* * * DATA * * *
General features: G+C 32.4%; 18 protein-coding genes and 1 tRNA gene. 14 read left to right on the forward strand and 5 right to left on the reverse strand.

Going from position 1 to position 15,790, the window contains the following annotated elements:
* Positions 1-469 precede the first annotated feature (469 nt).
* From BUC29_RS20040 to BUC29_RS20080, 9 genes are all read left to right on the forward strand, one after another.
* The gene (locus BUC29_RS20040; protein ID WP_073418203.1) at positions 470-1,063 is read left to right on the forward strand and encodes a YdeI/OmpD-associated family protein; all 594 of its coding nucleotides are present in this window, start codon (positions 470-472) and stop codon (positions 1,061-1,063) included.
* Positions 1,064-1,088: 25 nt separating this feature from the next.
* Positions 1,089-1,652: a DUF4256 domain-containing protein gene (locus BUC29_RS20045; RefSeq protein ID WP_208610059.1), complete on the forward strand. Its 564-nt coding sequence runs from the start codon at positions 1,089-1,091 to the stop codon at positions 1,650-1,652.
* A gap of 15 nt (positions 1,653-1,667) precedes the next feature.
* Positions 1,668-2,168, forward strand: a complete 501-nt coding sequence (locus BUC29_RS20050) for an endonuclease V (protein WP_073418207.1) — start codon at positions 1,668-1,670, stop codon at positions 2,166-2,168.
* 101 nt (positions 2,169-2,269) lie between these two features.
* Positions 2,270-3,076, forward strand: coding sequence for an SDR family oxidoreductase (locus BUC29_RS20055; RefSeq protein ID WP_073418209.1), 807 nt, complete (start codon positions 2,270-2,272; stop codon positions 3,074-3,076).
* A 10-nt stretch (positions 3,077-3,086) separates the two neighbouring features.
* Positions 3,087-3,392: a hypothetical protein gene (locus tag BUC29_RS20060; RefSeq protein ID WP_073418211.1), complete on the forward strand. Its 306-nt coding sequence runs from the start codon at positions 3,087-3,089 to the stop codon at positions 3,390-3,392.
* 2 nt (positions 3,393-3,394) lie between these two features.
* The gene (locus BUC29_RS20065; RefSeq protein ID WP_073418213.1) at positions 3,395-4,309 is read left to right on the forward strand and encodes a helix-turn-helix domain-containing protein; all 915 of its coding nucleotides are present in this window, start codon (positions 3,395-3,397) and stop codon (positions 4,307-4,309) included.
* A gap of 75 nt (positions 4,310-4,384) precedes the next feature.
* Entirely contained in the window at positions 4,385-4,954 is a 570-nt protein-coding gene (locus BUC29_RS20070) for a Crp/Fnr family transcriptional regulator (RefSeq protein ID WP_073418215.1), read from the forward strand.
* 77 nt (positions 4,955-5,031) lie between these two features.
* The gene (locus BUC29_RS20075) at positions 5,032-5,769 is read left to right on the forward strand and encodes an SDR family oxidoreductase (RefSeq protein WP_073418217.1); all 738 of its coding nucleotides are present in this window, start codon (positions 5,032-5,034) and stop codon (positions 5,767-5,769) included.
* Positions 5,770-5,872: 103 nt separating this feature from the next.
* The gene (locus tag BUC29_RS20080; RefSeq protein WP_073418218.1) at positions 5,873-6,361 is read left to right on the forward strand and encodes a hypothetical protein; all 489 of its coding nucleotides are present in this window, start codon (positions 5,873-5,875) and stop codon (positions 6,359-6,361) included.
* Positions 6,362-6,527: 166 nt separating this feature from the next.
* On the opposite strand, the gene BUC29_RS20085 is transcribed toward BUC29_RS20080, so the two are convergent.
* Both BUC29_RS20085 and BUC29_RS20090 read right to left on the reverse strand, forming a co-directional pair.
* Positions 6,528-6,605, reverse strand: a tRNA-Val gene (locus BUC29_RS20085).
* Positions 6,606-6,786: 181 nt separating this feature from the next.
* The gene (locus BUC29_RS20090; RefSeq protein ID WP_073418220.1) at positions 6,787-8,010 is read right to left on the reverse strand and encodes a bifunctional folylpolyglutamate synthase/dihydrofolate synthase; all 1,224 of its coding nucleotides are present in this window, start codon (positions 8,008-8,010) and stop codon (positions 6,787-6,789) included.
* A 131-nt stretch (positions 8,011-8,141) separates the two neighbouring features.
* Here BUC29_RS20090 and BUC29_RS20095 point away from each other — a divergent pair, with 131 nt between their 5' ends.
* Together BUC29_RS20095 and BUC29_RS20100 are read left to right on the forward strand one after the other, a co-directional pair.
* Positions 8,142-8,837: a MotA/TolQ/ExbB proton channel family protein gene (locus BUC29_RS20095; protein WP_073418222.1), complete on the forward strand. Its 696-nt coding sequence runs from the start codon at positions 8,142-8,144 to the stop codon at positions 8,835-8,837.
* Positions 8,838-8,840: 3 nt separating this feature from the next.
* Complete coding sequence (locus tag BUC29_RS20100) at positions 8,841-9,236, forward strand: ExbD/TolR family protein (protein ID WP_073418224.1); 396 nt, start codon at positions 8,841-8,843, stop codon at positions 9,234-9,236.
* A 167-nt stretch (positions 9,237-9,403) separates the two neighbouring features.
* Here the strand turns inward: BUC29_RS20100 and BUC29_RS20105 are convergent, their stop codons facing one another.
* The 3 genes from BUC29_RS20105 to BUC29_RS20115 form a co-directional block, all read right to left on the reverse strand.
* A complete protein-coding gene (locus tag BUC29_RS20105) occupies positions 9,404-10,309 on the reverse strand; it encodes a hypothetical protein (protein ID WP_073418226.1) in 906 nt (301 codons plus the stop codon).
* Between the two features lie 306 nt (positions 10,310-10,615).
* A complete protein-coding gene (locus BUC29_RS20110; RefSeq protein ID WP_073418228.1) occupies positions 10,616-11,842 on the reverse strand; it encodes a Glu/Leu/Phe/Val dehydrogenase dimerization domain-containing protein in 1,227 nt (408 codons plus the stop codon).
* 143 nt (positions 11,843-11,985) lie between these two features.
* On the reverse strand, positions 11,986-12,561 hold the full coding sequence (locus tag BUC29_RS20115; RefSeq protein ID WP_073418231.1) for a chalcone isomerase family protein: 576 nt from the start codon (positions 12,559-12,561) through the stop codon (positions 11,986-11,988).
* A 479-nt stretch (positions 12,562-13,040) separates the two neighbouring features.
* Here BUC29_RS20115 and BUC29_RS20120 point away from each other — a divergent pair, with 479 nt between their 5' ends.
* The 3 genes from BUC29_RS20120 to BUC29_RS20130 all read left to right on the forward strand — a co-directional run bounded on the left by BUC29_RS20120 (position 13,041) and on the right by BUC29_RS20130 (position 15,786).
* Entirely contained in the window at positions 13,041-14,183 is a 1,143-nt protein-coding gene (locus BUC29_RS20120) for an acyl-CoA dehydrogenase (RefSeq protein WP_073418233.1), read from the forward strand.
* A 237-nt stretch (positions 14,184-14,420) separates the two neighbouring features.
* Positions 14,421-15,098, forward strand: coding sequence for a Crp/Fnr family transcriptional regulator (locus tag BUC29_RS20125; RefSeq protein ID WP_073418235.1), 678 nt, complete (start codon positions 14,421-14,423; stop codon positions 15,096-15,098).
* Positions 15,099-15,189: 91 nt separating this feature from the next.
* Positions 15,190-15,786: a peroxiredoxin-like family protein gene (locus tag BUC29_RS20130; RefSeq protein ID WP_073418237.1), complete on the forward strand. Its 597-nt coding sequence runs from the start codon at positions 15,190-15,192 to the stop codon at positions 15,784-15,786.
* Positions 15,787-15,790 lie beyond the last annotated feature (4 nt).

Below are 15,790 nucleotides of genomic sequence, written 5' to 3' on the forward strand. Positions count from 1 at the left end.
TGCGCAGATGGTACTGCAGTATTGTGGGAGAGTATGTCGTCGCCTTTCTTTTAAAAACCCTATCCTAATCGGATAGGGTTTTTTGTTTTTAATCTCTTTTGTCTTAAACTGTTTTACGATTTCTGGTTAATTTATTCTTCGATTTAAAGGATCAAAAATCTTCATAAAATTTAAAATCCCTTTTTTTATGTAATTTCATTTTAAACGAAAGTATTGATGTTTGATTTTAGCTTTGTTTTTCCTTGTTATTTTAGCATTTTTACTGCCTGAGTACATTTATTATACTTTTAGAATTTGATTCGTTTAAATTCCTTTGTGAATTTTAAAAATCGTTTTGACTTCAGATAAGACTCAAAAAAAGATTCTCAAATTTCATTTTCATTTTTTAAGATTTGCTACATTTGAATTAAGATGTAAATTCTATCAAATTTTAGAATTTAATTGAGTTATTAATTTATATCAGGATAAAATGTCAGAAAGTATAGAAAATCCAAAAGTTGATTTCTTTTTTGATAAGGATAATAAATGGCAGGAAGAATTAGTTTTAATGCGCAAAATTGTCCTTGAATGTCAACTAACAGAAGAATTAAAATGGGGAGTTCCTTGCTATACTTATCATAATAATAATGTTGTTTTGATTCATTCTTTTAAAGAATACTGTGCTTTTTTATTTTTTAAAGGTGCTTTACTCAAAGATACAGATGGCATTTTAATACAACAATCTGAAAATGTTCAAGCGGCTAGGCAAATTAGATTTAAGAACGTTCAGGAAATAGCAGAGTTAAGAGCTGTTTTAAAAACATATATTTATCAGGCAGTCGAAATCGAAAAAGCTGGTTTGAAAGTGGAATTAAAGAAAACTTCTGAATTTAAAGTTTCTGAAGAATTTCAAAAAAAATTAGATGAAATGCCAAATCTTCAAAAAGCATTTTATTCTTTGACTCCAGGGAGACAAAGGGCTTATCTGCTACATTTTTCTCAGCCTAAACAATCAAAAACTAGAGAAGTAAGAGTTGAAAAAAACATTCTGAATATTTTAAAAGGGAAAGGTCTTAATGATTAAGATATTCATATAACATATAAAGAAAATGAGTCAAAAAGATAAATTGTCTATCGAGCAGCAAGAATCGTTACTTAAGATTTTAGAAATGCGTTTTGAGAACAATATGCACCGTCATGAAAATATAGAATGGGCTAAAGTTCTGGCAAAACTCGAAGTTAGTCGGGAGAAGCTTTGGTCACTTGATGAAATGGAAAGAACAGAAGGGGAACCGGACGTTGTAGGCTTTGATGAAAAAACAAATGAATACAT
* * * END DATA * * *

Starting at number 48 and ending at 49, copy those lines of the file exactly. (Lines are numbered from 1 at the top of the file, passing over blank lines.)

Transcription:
* Positions 15,099-15,189: 91 nt separating this feature from the next.
* Positions 15,190-15,786: a peroxiredoxin-like family protein gene (locus tag BUC29_RS20130; RefSeq protein ID WP_073418237.1), complete on the forward strand. Its 597-nt coding sequence runs from the start codon at positions 15,190-15,192 to the stop codon at positions 15,784-15,786.